Food Trail Celebrates the Mouthwatering Ground Steak Sandwich
From meager beginnings in the Great Depression, the ground steak sandwich not only survived, it thrived. So popular is this melt-in-your-mouth cousin to the hamburger that nearly a century later it has received its own food trail.
The Surry Ground Steak Trail came to life in May of 2023 to shine the spotlight on 11 mom-and-pop restaurants that serve this uniquely Surry County creation.
Cooks with limited resources got more out of ground beef by browning or boiling the meat, adding flour and water (or milk), and seasoning with salt and pepper, sometimes adding a special ingredient. They placed the tender, loose-meat patty on a bun and topped it with mayonnaise, slaw and tomato.
“When the lunch whistle blew at textile factories in Mount Airy, workers would walk to Main Street for sandwiches, and one of those was ground steak,” says Travis Frye, coordinator of the Surry County Tourism Development Authority. “It was an affordable sandwich for blue-collar workers. It quickly spread, and people around the county started enjoying ground steak.”
Frye came up with the trail idea in 2022, only weeks into his new job as tourism coordinator. One of his first assignments was organizing the dedication ceremony for a Hungry for History roadside marker to honor sonker, a local heritage dessert with its own trail.
“It piqued my interest because I saw there were stories to tell,” he says. “There’s a history to expand upon and something we have that differentiates us from any other county in North Carolina. We can claim two different dishes – one being sonker and one being ground steak.”
Folks can savor a ground steak sandwich at any – or all – of the 11 trail locations. Mount Airy has five: Aunt Bea’s BBQ, Dairy Center, Martha Sue’s, Snappy Lunch and Speedy Chef. Three Pilot Mountain eateries are on the trail: All Sauced Up BBQ, Aunt Bea’s BBQ and Cousin Gary’s. In Dobson, ground steak is on the menu at Central Café and Rockford General Store. Elkin’s Speedy Chef rounds out the list.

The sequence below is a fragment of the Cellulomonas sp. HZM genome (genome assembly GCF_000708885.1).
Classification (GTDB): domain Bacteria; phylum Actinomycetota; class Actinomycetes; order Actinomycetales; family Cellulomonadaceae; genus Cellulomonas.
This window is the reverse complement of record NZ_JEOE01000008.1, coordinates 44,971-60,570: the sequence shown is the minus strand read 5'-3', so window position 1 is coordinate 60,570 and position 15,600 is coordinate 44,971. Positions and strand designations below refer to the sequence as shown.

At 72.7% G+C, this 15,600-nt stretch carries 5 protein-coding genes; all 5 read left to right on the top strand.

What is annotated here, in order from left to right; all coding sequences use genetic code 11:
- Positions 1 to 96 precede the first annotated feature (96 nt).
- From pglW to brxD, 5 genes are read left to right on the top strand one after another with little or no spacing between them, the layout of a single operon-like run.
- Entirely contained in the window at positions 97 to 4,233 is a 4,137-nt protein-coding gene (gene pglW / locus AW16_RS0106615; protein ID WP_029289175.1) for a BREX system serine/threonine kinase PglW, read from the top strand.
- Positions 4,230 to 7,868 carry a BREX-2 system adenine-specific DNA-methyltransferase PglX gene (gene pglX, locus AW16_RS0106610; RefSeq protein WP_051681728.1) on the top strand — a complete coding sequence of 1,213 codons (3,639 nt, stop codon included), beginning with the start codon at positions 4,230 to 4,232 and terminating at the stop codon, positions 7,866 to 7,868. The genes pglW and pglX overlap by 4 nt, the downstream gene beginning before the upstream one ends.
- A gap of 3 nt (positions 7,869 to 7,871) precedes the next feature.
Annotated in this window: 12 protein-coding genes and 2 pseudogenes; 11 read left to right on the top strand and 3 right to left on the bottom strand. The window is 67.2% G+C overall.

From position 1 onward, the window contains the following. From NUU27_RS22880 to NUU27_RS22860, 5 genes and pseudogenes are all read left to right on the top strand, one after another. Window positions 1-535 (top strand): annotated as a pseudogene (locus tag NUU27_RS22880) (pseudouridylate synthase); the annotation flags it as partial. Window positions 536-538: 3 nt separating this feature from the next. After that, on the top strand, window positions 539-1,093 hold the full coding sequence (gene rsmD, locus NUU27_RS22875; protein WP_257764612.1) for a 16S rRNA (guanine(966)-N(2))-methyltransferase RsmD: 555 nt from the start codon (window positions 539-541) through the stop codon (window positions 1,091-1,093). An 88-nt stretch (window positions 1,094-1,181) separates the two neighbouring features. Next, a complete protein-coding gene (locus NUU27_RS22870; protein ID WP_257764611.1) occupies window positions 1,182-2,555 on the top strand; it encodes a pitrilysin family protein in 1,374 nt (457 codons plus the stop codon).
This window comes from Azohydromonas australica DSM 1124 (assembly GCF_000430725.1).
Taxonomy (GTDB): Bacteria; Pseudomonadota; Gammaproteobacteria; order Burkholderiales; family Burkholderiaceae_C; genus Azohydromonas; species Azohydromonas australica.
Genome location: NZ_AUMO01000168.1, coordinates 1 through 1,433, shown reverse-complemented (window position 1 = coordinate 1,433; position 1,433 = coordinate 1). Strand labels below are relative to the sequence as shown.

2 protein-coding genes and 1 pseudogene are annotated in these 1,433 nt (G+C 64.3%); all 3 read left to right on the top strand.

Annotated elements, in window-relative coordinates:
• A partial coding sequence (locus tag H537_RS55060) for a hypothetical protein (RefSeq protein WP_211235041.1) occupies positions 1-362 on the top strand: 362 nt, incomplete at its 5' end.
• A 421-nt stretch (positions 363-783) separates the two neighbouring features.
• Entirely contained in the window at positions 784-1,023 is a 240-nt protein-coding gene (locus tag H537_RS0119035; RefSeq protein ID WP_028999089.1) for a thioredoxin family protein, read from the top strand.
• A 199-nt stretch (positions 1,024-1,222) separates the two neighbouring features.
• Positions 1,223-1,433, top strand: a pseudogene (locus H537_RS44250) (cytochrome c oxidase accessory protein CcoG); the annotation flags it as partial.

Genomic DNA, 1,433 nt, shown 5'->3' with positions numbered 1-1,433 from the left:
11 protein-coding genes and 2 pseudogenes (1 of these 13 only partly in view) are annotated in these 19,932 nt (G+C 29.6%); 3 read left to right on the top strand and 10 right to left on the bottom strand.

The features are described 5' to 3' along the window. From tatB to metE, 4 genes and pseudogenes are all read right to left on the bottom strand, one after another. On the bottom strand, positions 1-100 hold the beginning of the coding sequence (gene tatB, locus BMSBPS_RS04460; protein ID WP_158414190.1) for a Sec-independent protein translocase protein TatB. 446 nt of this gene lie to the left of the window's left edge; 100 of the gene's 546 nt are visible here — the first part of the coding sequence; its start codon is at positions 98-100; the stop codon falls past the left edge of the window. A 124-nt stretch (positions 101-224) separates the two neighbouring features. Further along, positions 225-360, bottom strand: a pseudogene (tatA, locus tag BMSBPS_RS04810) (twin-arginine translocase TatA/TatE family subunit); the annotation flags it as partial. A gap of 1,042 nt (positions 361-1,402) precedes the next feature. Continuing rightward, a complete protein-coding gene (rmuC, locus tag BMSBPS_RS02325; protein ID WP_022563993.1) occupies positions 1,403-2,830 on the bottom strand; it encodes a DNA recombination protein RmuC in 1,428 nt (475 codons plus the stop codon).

Freddy Hiatt purchased the Dairy Center in Mount Airy in the 1990s and learned ground steak’s history from previous owner, Gene Fleming, who opened the eatery in 1954.
“It’s a soft, tender type of meat, and it does kind of melt in your mouth,” Hiatt says. “You can eat it without a lot of heavy chewing. Some people use ground chuck. We use the ground beef with higher fat to get a better flavor, a better taste. That’s what we’ve done all the years I’ve been here, and Gene did the same. I’ve always said if it works, there’s no reason to change it.”
The recipe at Cousin Gary’s in Pilot Mountain hasn’t changed since Gary Collins founded the diner in 1988. Collins was one of 18 children. They grew up on ground steak, and he made sure to get his mom’s beloved “secret” recipe when he opened.
The recipe stayed a family secret when Collins’ sister, Debbie Butner, bought the eatery and remains so today as ownership has passed to Debbie’s daughter, Gina Erickson.
“It’s not like a hamburger that is tough, and you have to chew it up,” Erickson says. “When you take a bite, you’re eating it with the slaw and tomato, and it all just kind of comes together in your mouth. It’s really good.”
While the basics of making ground steak are similar, recipes vary per restaurant, as does the presentation. Some serve it on a plate (minus the bun) accompanied by sides. Others put ground steak on a biscuit.
“We serve it all day long, and I have a large customer base for breakfast who eat it with eggs, either as an egg-and-ground-steak sandwich or a ground steak omelet,” says Hiatt of the Dairy Center. “We fix it any way people request it.”
Ground steak, like sonker, is part of the generational fabric of the area. Locals love it, and the creator of the Surry Ground Steak Trail believes visitors will, too.
“It’s an institution – there’s history, there are memories, there’s an identity,” says Frye, who remembers his great-grandmother making ground steak in a cast-iron skillet.
“The roots are the selling point,” he adds. “Let us tell you a little about our history while giving you a current experience.”
For more tasty details on the trail and to request a trail map brochure, visit: GroundSteakTrail.org.
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